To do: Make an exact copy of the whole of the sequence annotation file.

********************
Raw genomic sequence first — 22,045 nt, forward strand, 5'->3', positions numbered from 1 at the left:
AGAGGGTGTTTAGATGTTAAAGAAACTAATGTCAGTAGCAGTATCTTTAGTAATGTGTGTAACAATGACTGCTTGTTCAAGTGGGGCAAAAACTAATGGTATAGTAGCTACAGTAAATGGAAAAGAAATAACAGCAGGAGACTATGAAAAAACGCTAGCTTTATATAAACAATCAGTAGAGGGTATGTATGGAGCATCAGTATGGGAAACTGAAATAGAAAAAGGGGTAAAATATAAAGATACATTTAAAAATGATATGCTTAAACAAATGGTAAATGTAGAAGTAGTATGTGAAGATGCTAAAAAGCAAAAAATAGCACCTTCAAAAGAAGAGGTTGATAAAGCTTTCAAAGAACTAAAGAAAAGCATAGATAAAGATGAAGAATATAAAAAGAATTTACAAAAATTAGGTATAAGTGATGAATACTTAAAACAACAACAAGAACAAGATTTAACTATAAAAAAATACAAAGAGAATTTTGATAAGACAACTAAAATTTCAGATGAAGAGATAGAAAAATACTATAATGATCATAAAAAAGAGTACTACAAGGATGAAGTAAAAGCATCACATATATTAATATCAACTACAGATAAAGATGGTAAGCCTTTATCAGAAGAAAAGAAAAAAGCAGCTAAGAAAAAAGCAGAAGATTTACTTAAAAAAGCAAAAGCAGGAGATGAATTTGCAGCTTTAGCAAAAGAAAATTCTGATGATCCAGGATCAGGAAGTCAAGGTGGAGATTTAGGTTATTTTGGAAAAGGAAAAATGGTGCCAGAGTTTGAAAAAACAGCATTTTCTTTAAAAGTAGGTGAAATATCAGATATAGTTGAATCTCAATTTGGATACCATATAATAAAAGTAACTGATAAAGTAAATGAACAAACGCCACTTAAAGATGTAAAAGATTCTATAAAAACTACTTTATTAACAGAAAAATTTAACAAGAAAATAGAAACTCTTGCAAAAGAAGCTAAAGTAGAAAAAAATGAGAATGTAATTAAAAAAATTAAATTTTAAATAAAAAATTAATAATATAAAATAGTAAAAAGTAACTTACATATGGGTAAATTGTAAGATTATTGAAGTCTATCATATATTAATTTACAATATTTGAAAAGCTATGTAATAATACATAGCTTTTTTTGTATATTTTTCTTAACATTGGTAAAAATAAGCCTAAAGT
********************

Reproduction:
Raw genomic sequence first — 22,045 nt, forward strand, 5'->3', positions numbered from 1 at the left:
AGAGGGTGTTTAGATGTTAAAGAAACTAATGTCAGTAGCAGTATCTTTAGTAATGTGTGTAACAATGACTGCTTGTTCAAGTGGGGCAAAAACTAATGGTATAGTAGCTACAGTAAATGGAAAAGAAATAACAGCAGGAGACTATGAAAAAACGCTAGCTTTATATAAACAATCAGTAGAGGGTATGTATGGAGCATCAGTATGGGAAACTGAAATAGAAAAAGGGGTAAAATATAAAGATACATTTAAAAATGATATGCTTAAACAAATGGTAAATGTAGAAGTAGTATGTGAAGATGCTAAAAAGCAAAAAATAGCACCTTCAAAAGAAGAGGTTGATAAAGCTTTCAAAGAACTAAAGAAAAGCATAGATAAAGATGAAGAATATAAAAAGAATTTACAAAAATTAGGTATAAGTGATGAATACTTAAAACAACAACAAGAACAAGATTTAACTATAAAAAAATACAAAGAGAATTTTGATAAGACAACTAAAATTTCAGATGAAGAGATAGAAAAATACTATAATGATCATAAAAAAGAGTACTACAAGGATGAAGTAAAAGCATCACATATATTAATATCAACTACAGATAAAGATGGTAAGCCTTTATCAGAAGAAAAGAAAAAAGCAGCTAAGAAAAAAGCAGAAGATTTACTTAAAAAAGCAAAAGCAGGAGATGAATTTGCAGCTTTAGCAAAAGAAAATTCTGATGATCCAGGATCAGGAAGTCAAGGTGGAGATTTAGGTTATTTTGGAAAAGGAAAAATGGTGCCAGAGTTTGAAAAAACAGCATTTTCTTTAAAAGTAGGTGAAATATCAGATATAGTTGAATCTCAATTTGGATACCATATAATAAAAGTAACTGATAAAGTAAATGAACAAACGCCACTTAAAGATGTAAAAGATTCTATAAAAACTACTTTATTAACAGAAAAATTTAACAAGAAAATAGAAACTCTTGCAAAAGAAGCTAAAGTAGAAAAAAATGAGAATGTAATTAAAAAAATTAAATTTTAAATAAAAAATTAATAATATAAAATAGTAAAAAGTAACTTACATATGGGTAAATTGTAAGATTATTGAAGTCTATCATATATTAATTTACAATATTTGAAAAGCTATGTAATAATACATAGCTTTTTTTGTATATTTTTCTTAACATTGGTAAAAATAAGCCTAAAGT